This year's NFL Combine is now underway, once again hosted at Lucas Oil Stadium in the heart of scenic Indianapolis. You see that? It's Bill Polian, staring off into the distance, wondering where it all went wrong.
But you're probably more concerned about the results. The first day of workouts featured offensive linemen, tight ends and specialists. Obviously, the former two constitute a couple of the Falcons' biggest needs this offseason.
Before we get started, I'd like to reiterate something Dave already pointed out: fundamentally, these results will not make or break the case for drafting a player. They don't override two-plus seasons of tape, either. They do help us form a more complete picture. Bear that in mind.
So without further ado, let's dive in (I hope you like numbers).
In case you couldn't figure it out, I highlighted the better performances in each category and singled out a few of the players I thought had pretty good performances overall. And if you wondered why I highlighted Cyrus Kouandjio, it's because he reportedly failed several of the physicals various NFL teams had administered.
Bad news for #Bama OT Cyrus Kouandjio. I’m told several teams have failed him on his physical. Arthritic knee from failed surgery. "Ugly."— Ian Rapoport (@RapSheet) February 22, 2014
Knee problems = no bueno. Don't expect the Falcons to go anywhere near him.
Outside of that unfortunate bit of news, the offensive tackles had several top performers, once again bringing our attention to the fact that this is a very deep class of edge blockers. The most important measurable for the big heavies up front (excluding height, weight, wingspan) naturally has to be bench reps. Usually this drill is easier for interior linemen because they have shorter arms, which makes Antonio Richardson's 36 very impressive. Clemson guard Brandon Thomas also clearly has some superhuman strength on him.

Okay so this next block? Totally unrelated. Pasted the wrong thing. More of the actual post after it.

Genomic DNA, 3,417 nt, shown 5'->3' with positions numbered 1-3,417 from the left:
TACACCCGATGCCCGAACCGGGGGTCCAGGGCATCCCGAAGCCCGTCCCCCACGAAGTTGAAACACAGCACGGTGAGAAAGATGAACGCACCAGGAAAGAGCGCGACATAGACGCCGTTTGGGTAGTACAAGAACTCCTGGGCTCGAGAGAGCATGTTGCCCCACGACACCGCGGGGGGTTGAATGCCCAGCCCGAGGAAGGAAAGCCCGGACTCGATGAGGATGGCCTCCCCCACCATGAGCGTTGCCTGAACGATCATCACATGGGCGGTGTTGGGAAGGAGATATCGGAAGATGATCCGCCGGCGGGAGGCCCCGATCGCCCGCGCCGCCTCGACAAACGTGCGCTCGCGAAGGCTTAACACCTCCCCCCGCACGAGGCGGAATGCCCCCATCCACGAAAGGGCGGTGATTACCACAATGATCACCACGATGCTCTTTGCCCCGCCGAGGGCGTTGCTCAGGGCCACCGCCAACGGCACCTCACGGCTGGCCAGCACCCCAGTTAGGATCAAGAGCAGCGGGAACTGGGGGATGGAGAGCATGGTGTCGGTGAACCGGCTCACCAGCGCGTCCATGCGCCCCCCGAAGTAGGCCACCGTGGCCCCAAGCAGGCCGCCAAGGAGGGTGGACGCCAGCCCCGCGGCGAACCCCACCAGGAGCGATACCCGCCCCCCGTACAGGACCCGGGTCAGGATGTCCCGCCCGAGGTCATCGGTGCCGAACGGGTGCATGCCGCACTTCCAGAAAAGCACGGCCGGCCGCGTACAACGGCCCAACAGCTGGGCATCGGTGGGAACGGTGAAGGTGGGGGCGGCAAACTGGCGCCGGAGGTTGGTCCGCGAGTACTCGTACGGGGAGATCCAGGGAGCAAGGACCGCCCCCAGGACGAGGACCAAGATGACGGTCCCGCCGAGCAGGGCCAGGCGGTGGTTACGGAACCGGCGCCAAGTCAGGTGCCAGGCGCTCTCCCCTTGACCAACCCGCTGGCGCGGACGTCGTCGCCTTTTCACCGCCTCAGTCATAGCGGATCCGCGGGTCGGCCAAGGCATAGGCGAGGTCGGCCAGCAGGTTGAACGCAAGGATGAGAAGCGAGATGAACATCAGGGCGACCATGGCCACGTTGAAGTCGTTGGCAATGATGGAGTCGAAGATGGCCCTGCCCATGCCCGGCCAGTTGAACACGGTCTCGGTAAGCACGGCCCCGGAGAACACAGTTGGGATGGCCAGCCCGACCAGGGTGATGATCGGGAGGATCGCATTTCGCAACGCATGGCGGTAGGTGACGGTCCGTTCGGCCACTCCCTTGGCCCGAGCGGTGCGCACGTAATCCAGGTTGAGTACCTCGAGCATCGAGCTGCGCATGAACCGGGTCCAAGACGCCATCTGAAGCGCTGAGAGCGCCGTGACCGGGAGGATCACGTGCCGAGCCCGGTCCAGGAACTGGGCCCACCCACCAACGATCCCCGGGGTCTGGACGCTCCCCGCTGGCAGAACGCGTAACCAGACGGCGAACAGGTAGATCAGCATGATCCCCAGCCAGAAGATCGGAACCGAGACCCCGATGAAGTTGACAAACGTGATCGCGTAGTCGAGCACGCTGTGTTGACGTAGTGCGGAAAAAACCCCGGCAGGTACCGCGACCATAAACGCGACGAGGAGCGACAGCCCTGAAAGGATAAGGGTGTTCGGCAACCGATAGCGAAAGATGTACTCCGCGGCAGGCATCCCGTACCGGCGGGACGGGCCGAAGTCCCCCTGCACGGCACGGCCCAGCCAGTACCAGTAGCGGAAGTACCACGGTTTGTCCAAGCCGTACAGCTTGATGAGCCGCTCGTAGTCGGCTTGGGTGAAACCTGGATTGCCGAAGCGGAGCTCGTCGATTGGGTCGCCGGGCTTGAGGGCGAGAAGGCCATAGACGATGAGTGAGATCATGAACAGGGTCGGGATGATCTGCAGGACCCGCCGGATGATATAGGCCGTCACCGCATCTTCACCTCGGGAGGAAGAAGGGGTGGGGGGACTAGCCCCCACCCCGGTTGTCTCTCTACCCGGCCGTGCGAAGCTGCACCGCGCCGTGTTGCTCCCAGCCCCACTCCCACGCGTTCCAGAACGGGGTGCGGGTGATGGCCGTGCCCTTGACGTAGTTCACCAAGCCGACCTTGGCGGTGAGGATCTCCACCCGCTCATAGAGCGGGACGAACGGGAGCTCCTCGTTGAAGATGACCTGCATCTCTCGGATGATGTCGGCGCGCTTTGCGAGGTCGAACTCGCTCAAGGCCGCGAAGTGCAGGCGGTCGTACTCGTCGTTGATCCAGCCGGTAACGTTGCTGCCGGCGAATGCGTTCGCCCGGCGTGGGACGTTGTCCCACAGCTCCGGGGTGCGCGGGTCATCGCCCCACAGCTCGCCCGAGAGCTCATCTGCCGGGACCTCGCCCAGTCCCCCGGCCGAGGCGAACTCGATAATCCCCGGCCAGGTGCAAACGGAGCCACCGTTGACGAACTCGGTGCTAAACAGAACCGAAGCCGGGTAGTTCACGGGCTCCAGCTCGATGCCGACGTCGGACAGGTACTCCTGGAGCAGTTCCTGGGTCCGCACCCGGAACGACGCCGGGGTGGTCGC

But the basic drills don't tell us all that much when you're evaluating offensive linemen. The 40 times, as funny as they are to watch, are basically meaningless outside of showing us "hey, this guy is athletic for his size." The most important drills are the position-specific ones: kickslide, mirror and combo blocking (don't know what these are? Check out this post). Spoiler: no numbers there.
Regardless, it is interesting to note that three of the best performers in the measurable drills (Robinson, Matthews, Lewan) are considered the three best offensive tackle prospects in the class. Bitonio makes an interesting case as a sleeper pick, as well, with most projecting he'll be drafted between rounds two and four.
Here's where the measurables are more important. The 40 times, the 3-cone, broad jump and bench are all of interest.
One of the more impressive performers in my mind was Fiedorowicz, the Iowa product. He's got a nice overall blend of size, speed and strength going for him, and that balance could make him a Falcons target. He was already considered one of the best blockers in this class, but his short-range agility (7.10 in the 3-cone) and decent straight-line speed also makes him an appealing prospect as a receiving threat.
Small-school product A.C. Leonard was another surprise. His blocking abilities are marginal and he clearly projects as that F-type, hybrid tight end the Falcons never seem to draft. But the speed and explosiveness are blazing. Many had him as an undrafted free agent, but the one-time Florida signee may start garnering interest as a late-round sleeper.
One more thing: I was disappointed that Seferian-Jenkins was not medically cleared to participate in any of the running drills. He was one of the guys I had wanted to see, so hopefully he'll be ready to go by the time his pro day rolls around.
The kickers and punters di- ahaha. If you think the Falcons are actively looking to replace Matt Bryant or Matt Bosher, well, I'd imagine you'll be disappointed when the season starts. I'd doubt the kicking game is of any concern to the team this offseason, so we'll gloss over this bit. I guarantee Bosher can already tackle better than any of them.
With that, I'll turn this discussion over to you, dear readers. What were your impressions of today's combine workouts? Who you do like among the O-linemen and tight ends?